BERG's Little Printer looks lovely. I haven't held or used it yet but it looks as if a gigantic amount of work has gone into it, and much into the invisible network/services bit - they are trying to build many layers at once. Rev Dan Catt gets at why it's interesting: "Placing a small, cute, whimsical, standalone modern printer into a living room or kitchen will change behaviour (slightly) and invite new uses." And Matt Webb: "We wanted to create a beautiful product that has a different place in your life than "printing." Something able to do work for you, and to bring unexpected delight. The response on the internet has been interestingly polarised - love/hate is generally a good thing.
Some haven't liked its price. I think that reaction may have a few roots:
- People may be accustomed to think of print and paper (and to a certain extent printers) as discardable ephemera, which affects perceived value.
- People may be accustomed to think of printing as performing a very utilitarian role, and from that perspective LP might seem like a poorly-featured utility.
- People may expect that something positioned as fun, small and contenty should be cheap - ie the LP object and its price are signalling confusingly different things.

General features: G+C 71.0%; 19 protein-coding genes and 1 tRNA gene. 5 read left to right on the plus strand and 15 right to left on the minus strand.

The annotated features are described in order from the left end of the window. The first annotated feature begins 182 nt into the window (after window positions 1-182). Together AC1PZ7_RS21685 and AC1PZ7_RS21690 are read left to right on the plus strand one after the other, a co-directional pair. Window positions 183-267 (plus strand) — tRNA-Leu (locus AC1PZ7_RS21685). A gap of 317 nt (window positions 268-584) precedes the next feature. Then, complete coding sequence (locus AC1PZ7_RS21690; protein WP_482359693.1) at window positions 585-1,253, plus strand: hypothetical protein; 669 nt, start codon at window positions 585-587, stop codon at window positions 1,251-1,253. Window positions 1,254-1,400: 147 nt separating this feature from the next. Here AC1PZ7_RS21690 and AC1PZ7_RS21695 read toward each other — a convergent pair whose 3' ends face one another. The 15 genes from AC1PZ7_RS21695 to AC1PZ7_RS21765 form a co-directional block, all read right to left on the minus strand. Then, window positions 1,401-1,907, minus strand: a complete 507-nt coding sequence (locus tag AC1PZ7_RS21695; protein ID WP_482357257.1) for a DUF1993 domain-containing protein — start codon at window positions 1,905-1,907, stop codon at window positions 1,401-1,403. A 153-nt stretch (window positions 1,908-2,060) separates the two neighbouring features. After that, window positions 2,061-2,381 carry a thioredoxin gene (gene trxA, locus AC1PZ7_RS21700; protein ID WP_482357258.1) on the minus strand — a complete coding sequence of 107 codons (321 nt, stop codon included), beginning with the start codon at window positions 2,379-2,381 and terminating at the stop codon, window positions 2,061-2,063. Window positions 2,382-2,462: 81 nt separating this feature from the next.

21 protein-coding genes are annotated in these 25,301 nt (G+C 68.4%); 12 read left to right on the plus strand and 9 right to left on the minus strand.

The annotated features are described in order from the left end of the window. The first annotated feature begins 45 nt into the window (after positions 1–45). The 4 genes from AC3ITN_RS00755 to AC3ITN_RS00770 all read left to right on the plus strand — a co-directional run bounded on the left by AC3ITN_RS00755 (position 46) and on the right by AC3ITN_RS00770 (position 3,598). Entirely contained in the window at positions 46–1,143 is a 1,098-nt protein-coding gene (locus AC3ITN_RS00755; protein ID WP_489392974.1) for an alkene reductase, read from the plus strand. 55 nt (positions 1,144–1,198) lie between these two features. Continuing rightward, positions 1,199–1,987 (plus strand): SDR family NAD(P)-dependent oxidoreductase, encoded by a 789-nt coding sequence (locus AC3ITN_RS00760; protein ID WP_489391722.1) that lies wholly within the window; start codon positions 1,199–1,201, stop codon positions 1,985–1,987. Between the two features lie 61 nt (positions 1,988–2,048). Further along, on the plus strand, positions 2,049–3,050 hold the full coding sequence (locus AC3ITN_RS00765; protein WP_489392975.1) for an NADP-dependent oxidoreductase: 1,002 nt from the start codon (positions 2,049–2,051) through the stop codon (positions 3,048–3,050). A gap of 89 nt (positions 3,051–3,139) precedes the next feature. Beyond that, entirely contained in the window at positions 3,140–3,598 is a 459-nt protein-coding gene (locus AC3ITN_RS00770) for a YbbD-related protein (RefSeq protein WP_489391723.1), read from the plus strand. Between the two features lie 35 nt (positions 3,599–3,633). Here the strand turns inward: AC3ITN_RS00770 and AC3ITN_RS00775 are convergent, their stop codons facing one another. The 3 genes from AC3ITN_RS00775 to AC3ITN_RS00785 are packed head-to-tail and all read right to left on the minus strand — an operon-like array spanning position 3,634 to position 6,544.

- We discount the value of new products until they're in our hands and we see the surprising uses they're put to. Particularly so the value of their intangible, networked, third-party capabilities. During the pre-order period much of that value isn't yet sufficiently shelf-demonstrable - such is the pain of bootstrapping.
(A tangent relating to pricing. Last year I priced up a hardware product that's much simpler than LP for a small manufacturing run of a few hundred. We learned that mistakes are expensive, that the legal/regulatory environment is very complex, that warranties, replacements, support are difficult, and that to drive the price down you need to commit capital to achieve large production runs - the impact of truly mass manufacture on cost/price is an amazing thing: we'd have needed to sell at about £300+ just to break even. Hardware is really difficult and really expensive. Anyway, we didn't proceed! (Not that this is an apology for any particular pricing point: customers should care only about the value they hope to get from your product, rather than how much effort you put into making it.))
Looking at the Little Printer, I feel a little bit like I do about the cats and Ada's toys - I want to pick it up and give it a cuddle. I do not feel that way about our Samsung MNL-2855ND laser printer in the office. A different thing, in a different place, used differently. I hope BERG will do a Little Eye sibling.
Immediately I think of making publications. Small surprises and hellos to Ada. A daily ticket that says REMEMBER YOU WILL DIE to help keep me focused. A story about receipts.
I hope to enjoy the Little Printer as a beloved resource.